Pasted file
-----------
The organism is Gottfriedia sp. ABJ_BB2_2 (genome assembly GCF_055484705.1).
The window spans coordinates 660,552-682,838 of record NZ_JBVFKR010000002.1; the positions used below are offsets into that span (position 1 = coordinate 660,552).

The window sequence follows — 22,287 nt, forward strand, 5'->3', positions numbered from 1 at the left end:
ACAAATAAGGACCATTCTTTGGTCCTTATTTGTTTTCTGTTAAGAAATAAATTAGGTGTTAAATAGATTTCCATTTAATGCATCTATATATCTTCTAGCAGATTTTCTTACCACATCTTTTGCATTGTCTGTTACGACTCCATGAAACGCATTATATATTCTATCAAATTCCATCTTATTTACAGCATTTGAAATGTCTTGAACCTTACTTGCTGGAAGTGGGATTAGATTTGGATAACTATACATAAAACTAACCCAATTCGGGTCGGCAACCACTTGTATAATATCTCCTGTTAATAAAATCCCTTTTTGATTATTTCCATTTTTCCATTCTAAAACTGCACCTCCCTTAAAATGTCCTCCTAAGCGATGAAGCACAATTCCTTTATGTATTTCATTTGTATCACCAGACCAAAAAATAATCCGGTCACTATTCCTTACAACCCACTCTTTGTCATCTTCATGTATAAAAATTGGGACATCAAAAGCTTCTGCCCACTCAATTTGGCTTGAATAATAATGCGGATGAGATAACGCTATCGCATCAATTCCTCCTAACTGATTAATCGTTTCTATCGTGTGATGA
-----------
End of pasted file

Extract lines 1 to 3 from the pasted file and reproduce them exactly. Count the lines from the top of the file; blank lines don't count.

The organism is Gottfriedia sp. ABJ_BB2_2 (genome assembly GCF_055484705.1).
The window spans coordinates 660,552-682,838 of record NZ_JBVFKR010000002.1; the positions used below are offsets into that span (position 1 = coordinate 660,552).

The window sequence follows — 22,287 nt, forward strand, 5'->3', positions numbered from 1 at the left end: